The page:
Here’s a screenshot from a sample DataCrate. It shows the basic metadata for the dataset. This example is online, but the same view is available if you download it as a zip file.


If you do download the zip then you’ll see these files - the payload data is/are in the /data directory and the other files are all metadata and fixity checking information. A human can open CATALOG.html and then click around a little website that describes the data, including information down to the file level and about the contents of files.

← Feed this to your computer

There’s also machine readable data in JSON-LD format.

The JSON-LD is designed to be easily consumed by programs that can do things with the data - and is compatible ith Google’s DataSet search.


The two views (human and machine) of the data are equivalent - in fact the HTML version is generated from the JSON-LD version using a tool called CalcyteJS.

Here’s a screenshot of an HTML page about one of the files in the sample dataset - including detailed EXIF technical metdata which from INSIDE the file.

And here’s an automatically generated diagram extracted from the sample DataCrate showing how two images were created. The first result was an image file taken by me (as an agent) using two instruments (my camera and lens), of a place (the object: Catalina park in Katoomba). A sepia toned version was the result of a CreateAction, with the instrument this time being the ImageMagick software. The DataCrate also contains information about that CreateAction such as the command used to do the conversion and the version of the software-as-instrument.

convert -sepia-tone 80% test_data/sample/pics/2017-06-11\ 12.56.14.jpg test_data/sample/pics/sepia_fence.jpg

URIs as names for things

Because DataCrate is based on JSON-LD, and linked data principles, each term used can have a link to its definition, eg: so DataCrates are self-documenting.

But (🔧🔨🔩🔪🔬)ing is limited:
JSON-LD →  🙅
⛓💾 →  👶

BUT. tools for humans to generate linked-data are under-developed.

JSON-LD tooling is limited to high-level transformations and there are no easily available libraries for Research Software Engineers to do simple stuff like traversing graphs or looking up context keys.

⛓💾’s still too much like


Linked data is still too much like rocket science because of all the architecture astronauts:

Joel Splosky:

These are the people I call Architecture Astronauts. It’s very hard to get them to write code or design programs, because they won’t stop thinking about Architecture. They’re astronauts because they are above the oxygen level, I don’t know how they’re breathing. They tend to work for really big companies that can afford to have lots of unproductive people with really advanced degrees that don’t contribute to the bottom line.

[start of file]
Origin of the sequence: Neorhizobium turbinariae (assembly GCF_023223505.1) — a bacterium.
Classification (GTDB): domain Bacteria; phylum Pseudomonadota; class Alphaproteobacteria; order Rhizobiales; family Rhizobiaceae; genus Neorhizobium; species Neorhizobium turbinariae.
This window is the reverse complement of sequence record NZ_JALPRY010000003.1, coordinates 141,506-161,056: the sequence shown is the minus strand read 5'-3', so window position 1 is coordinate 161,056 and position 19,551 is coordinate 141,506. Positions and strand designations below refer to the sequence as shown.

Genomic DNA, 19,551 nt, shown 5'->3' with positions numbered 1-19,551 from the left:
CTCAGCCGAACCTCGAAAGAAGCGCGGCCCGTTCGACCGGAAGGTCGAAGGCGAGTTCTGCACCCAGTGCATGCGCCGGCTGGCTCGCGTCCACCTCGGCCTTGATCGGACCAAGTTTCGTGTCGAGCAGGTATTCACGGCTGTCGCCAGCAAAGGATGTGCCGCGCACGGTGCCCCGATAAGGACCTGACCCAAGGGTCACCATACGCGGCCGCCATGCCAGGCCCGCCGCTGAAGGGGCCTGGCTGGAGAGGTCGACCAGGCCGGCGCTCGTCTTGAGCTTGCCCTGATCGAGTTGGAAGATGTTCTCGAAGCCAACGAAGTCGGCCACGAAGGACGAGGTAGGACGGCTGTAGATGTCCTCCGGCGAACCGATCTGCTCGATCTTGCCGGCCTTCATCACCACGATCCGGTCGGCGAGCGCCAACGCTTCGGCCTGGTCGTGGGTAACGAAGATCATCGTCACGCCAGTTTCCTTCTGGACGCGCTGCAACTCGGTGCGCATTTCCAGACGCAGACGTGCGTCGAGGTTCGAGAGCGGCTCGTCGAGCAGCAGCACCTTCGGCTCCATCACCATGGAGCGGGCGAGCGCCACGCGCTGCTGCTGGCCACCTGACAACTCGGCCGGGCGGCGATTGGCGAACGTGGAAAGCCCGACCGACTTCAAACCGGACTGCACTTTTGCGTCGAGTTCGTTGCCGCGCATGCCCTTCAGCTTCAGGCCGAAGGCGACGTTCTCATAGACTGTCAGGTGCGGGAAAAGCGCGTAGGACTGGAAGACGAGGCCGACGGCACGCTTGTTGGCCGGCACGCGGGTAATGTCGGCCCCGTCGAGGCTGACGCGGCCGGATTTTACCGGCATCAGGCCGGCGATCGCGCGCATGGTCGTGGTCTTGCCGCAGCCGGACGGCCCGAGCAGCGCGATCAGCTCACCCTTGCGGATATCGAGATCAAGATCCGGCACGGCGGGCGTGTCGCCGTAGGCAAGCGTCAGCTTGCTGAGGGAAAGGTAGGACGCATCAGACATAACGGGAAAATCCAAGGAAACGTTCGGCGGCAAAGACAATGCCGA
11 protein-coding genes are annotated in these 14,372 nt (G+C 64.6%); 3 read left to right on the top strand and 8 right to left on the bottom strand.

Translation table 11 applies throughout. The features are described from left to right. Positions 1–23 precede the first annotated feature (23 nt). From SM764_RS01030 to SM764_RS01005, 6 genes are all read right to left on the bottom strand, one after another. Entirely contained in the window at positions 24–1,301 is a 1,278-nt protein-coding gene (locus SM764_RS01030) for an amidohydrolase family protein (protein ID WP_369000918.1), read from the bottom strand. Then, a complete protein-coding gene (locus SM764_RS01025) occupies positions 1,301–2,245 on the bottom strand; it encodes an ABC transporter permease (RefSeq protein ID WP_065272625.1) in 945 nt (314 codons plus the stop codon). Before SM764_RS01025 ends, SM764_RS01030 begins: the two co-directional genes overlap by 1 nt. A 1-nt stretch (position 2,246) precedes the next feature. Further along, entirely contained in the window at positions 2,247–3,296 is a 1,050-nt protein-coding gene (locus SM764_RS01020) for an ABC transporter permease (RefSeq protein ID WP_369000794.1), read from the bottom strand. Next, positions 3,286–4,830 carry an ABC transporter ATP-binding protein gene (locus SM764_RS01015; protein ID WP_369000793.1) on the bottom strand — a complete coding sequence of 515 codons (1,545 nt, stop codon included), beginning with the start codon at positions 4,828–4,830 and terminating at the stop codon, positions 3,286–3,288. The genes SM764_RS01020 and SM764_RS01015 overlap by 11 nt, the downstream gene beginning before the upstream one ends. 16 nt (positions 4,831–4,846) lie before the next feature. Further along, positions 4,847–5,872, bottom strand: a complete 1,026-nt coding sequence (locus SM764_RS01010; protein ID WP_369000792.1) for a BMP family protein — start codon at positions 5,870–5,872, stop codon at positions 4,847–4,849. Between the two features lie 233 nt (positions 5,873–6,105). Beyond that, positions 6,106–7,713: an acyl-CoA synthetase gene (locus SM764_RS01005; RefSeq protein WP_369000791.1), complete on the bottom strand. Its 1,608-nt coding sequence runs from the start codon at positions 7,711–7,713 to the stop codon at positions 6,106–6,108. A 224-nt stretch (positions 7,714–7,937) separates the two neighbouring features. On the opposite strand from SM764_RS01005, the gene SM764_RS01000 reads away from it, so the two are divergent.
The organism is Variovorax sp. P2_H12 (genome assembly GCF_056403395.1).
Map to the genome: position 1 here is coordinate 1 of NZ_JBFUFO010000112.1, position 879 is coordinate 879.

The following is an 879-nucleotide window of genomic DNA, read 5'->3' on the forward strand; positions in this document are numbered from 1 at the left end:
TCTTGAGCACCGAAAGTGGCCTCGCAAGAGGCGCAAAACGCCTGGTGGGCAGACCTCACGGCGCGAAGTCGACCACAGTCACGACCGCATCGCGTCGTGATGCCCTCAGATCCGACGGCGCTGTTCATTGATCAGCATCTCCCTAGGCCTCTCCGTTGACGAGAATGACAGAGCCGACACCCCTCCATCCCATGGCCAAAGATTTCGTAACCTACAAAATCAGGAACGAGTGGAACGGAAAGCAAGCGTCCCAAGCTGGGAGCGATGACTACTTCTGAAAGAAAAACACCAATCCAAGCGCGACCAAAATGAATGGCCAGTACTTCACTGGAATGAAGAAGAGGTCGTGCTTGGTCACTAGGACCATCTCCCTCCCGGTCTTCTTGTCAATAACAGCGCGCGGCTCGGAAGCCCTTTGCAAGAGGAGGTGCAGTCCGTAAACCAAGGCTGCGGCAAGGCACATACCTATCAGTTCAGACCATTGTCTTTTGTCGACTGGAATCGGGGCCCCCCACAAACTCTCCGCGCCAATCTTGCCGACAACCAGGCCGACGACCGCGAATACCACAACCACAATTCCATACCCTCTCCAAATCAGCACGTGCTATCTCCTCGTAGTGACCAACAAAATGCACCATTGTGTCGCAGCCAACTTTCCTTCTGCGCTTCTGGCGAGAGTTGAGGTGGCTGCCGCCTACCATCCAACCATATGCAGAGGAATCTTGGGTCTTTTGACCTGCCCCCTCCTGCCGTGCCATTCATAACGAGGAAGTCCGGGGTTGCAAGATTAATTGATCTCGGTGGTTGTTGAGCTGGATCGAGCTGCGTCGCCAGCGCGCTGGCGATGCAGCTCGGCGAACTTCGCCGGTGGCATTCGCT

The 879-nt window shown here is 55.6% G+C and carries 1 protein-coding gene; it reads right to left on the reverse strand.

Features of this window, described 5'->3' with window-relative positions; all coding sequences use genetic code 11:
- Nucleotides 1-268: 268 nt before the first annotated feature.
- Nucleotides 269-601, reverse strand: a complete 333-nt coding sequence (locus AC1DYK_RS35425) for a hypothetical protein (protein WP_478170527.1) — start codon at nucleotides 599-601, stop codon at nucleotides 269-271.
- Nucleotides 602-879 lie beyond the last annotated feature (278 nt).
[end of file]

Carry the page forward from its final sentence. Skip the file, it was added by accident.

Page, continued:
Also, as with many technologies, RDF can be a bit of a religious matter.


Speaking of relgion, back to the wedding of the decade …

The new entity is called RO-Crate.

We are collecting use-cases in the github repo. We collected several at our OR2019 workshop, and the the repository is still open for business.

Members of the OR-Crate project (anyone can join by following the directions at the repo) are reviewing the spec - which is based on a set of examples - and we expect to have a simplified, clearer specification draft by the end of July, and to launch an Alpha version in October at eResearch Australasia (subject to getting presentation accepted :).

What are we working on
Guidance on how to generate based metadata for datasets:
Who created it, what is the subject matter? what are these files? where was it made? What format is each file in?  where is about, why was it made? (ie what funded project is it part of?)
How does RO-Crate work with BagIt, OCFL, Zip et al
How can I re-run this analysis? Via a workflow?
How can I do stuff with this dataset?

We’re working on merging the DataCrate simple-to-implement approach with the bigger vision of Research Object.

Join us!